Friday, 21 May 2010

When blind kids go camping.

Some unimaginative folks might think that blind and visually-impaired students would be less inclined to explore the great outdoors. My dorm mates and I at Jericho Hill School for the Deaf and Blind in Vancouver enjoyed camping just as much as our sighted peers. From my Deliverance From Jericho (Six Years in a Blind School) memoir, here is an account of two camping trips we took in 1969.


Mr. Dunston took us camping again one May weekend. This campground was located near Tofino on the north end of Vancouver Island. Adding to the adventure was the news that we would go there by ferry. The only large ship I had ever travelled on before was a destroyer. Even then, we never left the harbour.

Once the bus was parked, Mr. Dunston allowed us to explore the ship. I eagerly wandered the decks, absorbed in studying the vessel. "Let's have a soccer game on the deck," Charlie said. As I knew the futility of arguing, I followed the others to an open spot. "Don't kick the ball over the side," Charlie admonished as we formed up into teams. I tried hard not to kick the ball overboard as I reluctantly played. On several occasions, the wind caught the ball and nearly carried it away. "I don't want to play anymore," I decided. "It's too windy." The other boys agreed and everybody scattered. Fortunately, Charlie was not angry that I ended his game.

The ferry docked at Nanaimo and Mr. Dunston drove the bus to our campsite. Since tents were already pitched for us, we were free to explore the grounds. I found a swing hanging from a pair of wooden poles. When I started pumping, I discovered it tired me out while not letting me gain any altitude so I quit.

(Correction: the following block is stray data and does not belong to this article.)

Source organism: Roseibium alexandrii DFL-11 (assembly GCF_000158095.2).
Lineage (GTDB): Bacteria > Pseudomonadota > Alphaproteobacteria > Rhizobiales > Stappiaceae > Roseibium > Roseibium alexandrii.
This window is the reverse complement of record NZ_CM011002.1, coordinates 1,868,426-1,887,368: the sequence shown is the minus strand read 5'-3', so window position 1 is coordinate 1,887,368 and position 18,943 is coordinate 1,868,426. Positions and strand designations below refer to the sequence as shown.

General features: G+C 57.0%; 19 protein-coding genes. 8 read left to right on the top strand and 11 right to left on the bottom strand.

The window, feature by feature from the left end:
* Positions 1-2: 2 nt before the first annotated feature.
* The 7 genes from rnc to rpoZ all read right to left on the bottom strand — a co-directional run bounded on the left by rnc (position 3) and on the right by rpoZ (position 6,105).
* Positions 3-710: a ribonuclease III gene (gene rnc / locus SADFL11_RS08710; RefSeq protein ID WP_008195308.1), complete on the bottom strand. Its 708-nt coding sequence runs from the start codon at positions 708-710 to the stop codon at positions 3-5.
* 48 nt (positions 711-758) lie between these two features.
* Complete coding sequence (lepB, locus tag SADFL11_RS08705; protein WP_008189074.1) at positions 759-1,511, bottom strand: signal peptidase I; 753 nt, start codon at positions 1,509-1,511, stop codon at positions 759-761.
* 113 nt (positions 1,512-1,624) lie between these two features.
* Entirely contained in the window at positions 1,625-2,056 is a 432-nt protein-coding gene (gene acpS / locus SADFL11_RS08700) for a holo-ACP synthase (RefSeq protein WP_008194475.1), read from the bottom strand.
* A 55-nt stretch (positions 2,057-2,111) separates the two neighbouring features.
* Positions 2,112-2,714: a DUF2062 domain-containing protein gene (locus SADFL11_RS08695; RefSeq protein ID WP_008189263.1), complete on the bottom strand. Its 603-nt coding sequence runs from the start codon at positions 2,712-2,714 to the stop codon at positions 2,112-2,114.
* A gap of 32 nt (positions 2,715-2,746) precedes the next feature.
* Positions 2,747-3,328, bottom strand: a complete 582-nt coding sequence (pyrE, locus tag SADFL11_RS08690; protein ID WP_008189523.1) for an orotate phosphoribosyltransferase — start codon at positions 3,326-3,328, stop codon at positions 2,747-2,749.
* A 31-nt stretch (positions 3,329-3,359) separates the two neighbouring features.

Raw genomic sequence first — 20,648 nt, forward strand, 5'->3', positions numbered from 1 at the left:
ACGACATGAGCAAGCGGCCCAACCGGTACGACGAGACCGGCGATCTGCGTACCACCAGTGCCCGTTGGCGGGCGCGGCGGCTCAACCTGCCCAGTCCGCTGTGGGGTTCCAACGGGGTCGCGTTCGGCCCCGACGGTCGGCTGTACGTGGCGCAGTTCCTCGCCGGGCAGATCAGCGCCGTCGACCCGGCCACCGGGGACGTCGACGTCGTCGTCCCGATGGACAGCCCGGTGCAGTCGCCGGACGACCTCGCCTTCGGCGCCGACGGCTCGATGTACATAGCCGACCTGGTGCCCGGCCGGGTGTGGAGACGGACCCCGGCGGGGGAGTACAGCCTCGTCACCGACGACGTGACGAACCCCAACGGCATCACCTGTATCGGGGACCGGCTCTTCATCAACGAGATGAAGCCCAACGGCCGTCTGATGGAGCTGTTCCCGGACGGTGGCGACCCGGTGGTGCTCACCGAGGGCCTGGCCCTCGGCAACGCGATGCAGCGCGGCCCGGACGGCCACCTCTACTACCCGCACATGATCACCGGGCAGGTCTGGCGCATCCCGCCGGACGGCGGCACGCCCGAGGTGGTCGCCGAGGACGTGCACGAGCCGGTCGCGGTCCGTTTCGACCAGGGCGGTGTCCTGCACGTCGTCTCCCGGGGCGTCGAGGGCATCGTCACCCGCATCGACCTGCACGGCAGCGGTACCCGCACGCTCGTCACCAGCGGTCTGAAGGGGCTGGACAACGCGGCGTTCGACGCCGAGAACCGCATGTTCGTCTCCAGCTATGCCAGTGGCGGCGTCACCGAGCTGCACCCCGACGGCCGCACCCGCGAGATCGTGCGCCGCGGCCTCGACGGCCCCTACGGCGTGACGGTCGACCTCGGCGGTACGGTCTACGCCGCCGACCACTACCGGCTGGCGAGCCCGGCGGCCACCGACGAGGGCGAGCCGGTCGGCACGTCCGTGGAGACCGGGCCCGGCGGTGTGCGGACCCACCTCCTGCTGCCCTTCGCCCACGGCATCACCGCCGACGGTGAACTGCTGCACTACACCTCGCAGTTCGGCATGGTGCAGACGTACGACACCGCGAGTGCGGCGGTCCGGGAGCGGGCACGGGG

I had a humorous experience that first night. I woke up and noticed what I thought were holes in the tent. The thought of getting rained on worried me. I hoped someone would fix those holes soon. Then it dawned on me, those were stars and I had somehow managed to get my head under the tent flap. I pulled it in and went back to sleep.

We also went to a campground on Bowen Island in May. It was especially designed for blind children. All the walkways were lined with railings on both sides and an open-air shelter had been built with protective rings around the supporting poles. I would have enjoyed that weekend but for my hay fever which first started bothering me that spring.


Deliverance from Jericho contains many more vignettes of what life was like in that government-run institution. These range from poignant experiences of homesickness to hilarious incidents of mischief. This 196-page paperback, containing 6 black and white photos, sells for $25.00 through the PayPal-equipped InScribe writers group website. E-mail me for further information or if you don't have PayPal but still wish to place an order.

camping, "Bowen Island", blind, Nanaimo, "Vancouver Island", Tofino

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